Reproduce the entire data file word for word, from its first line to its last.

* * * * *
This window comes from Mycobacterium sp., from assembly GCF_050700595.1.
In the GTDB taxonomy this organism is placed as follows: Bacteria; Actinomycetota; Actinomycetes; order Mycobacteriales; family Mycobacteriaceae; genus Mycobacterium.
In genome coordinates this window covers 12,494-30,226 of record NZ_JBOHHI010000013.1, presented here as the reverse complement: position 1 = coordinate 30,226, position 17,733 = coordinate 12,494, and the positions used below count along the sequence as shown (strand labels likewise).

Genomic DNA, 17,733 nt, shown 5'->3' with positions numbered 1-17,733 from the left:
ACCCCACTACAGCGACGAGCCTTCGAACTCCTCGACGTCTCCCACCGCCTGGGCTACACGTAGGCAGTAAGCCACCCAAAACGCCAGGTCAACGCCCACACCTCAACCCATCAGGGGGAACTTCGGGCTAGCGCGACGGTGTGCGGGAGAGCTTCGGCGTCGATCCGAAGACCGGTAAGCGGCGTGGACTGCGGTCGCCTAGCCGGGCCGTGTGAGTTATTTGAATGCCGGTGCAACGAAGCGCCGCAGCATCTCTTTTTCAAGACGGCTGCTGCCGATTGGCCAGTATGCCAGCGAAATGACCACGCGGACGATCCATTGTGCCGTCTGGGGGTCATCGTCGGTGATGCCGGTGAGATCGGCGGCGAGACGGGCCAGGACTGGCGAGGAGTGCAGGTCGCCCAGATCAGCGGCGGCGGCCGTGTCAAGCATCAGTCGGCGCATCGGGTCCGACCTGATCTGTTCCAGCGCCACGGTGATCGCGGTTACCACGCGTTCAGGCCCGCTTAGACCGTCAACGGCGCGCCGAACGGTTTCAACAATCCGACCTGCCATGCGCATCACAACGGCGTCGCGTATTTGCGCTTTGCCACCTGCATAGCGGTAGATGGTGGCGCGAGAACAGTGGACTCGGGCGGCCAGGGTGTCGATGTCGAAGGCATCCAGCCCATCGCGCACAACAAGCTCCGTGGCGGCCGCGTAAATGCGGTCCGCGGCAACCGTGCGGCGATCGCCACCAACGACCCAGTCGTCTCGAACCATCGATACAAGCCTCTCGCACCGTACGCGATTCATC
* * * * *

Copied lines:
This window comes from Mycobacterium sp., from assembly GCF_050700595.1.
In the GTDB taxonomy this organism is placed as follows: Bacteria; Actinomycetota; Actinomycetes; order Mycobacteriales; family Mycobacteriaceae; genus Mycobacterium.
In genome coordinates this window covers 12,494-30,226 of record NZ_JBOHHI010000013.1, presented here as the reverse complement: position 1 = coordinate 30,226, position 17,733 = coordinate 12,494, and the positions used below count along the sequence as shown (strand labels likewise).

Genomic DNA, 17,733 nt, shown 5'->3' with positions numbered 1-17,733 from the left:
ACCCCACTACAGCGACGAGCCTTCGAACTCCTCGACGTCTCCCACCGCCTGGGCTACACGTAGGCAGTAAGCCACCCAAAACGCCAGGTCAACGCCCACACCTCAACCCATCAGGGGGAACTTCGGGCTAGCGCGACGGTGTGCGGGAGAGCTTCGGCGTCGATCCGAAGACCGGTAAGCGGCGTGGACTGCGGTCGCCTAGCCGGGCCGTGTGAGTTATTTGAATGCCGGTGCAACGAAGCGCCGCAGCATCTCTTTTTCAAGACGGCTGCTGCCGATTGGCCAGTATGCCAGCGAAATGACCACGCGGACGATCCATTGTGCCGTCTGGGGGTCATCGTCGGTGATGCCGGTGAGATCGGCGGCGAGACGGGCCAGGACTGGCGAGGAGTGCAGGTCGCCCAGATCAGCGGCGGCGGCCGTGTCAAGCATCAGTCGGCGCATCGGGTCCGACCTGATCTGTTCCAGCGCCACGGTGATCGCGGTTACCACGCGTTCAGGCCCGCTTAGACCGTCAACGGCGCGCCGAACGGTTTCAACAATCCGACCTGCCATGCGCATCACAACGGCGTCGCGTATTTGCGCTTTGCCACCTGCATAGCGGTAGATGGTGGCGCGAGAACAGTGGACTCGGGCGGCCAGGGTGTCGATGTCGAAGGCATCCAGCCCATCGCGCACAACAAGCTCCGTGGCGGCCGCGTAAATGCGGTCCGCGGCAACCGTGCGGCGATCGCCACCAACGACCCAGTCGTCTCGAACCATCGATACAAGCCTCTCGCACCGTACGCGATTCATC